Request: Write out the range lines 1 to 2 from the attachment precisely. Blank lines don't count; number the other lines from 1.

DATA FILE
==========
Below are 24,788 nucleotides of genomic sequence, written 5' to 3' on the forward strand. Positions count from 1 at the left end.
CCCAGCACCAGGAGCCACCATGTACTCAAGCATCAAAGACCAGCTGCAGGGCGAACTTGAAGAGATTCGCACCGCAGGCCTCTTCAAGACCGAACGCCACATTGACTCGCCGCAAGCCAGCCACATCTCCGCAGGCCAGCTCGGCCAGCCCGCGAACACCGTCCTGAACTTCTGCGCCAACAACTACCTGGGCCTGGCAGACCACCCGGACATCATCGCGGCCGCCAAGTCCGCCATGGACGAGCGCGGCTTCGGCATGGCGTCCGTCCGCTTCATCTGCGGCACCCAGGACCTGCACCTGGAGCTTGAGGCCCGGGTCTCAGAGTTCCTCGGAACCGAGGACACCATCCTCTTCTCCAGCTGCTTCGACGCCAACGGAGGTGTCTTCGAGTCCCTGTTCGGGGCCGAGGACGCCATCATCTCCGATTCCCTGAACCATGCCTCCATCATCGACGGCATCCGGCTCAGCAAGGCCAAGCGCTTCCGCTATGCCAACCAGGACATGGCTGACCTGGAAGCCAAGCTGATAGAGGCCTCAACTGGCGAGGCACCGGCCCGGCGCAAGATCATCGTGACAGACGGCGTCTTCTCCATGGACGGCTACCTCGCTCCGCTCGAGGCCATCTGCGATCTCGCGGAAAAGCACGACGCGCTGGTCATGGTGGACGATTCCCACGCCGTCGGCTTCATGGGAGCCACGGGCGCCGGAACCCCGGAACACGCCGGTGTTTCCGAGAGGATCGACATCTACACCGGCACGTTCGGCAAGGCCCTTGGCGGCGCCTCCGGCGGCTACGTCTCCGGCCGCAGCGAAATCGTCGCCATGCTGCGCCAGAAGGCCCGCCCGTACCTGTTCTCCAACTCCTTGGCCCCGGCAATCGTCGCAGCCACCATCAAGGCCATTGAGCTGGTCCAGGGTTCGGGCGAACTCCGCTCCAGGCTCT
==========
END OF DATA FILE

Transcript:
Below are 24,788 nucleotides of genomic sequence, written 5' to 3' on the forward strand. Positions count from 1 at the left end.
CCCAGCACCAGGAGCCACCATGTACTCAAGCATCAAAGACCAGCTGCAGGGCGAACTTGAAGAGATTCGCACCGCAGGCCTCTTCAAGACCGAACGCCACATTGACTCGCCGCAAGCCAGCCACATCTCCGCAGGCCAGCTCGGCCAGCCCGCGAACACCGTCCTGAACTTCTGCGCCAACAACTACCTGGGCCTGGCAGACCACCCGGACATCATCGCGGCCGCCAAGTCCGCCATGGACGAGCGCGGCTTCGGCATGGCGTCCGTCCGCTTCATCTGCGGCACCCAGGACCTGCACCTGGAGCTTGAGGCCCGGGTCTCAGAGTTCCTCGGAACCGAGGACACCATCCTCTTCTCCAGCTGCTTCGACGCCAACGGAGGTGTCTTCGAGTCCCTGTTCGGGGCCGAGGACGCCATCATCTCCGATTCCCTGAACCATGCCTCCATCATCGACGGCATCCGGCTCAGCAAGGCCAAGCGCTTCCGCTATGCCAACCAGGACATGGCTGACCTGGAAGCCAAGCTGATAGAGGCCTCAACTGGCGAGGCACCGGCCCGGCGCAAGATCATCGTGACAGACGGCGTCTTCTCCATGGACGGCTACCTCGCTCCGCTCGAGGCCATCTGCGATCTCGCGGAAAAGCACGACGCGCTGGTCATGGTGGACGATTCCCACGCCGTCGGCTTCATGGGAGCCACGGGCGCCGGAACCCCGGAACACGCCGGTGTTTCCGAGAGGATCGACATCTACACCGGCACGTTCGGCAAGGCCCTTGGCGGCGCCTCCGGCGGCTACGTCTCCGGCCGCAGCGAAATCGTCGCCATGCTGCGCCAGAAGGCCCGCCCGTACCTGTTCTCCAACTCCTTGGCCCCGGCAATCGTCGCAGCCACCATCAAGGCCATTGAGCTGGTCCAGGGTTCGGGCGAACTCCGCTCCAGGCTCT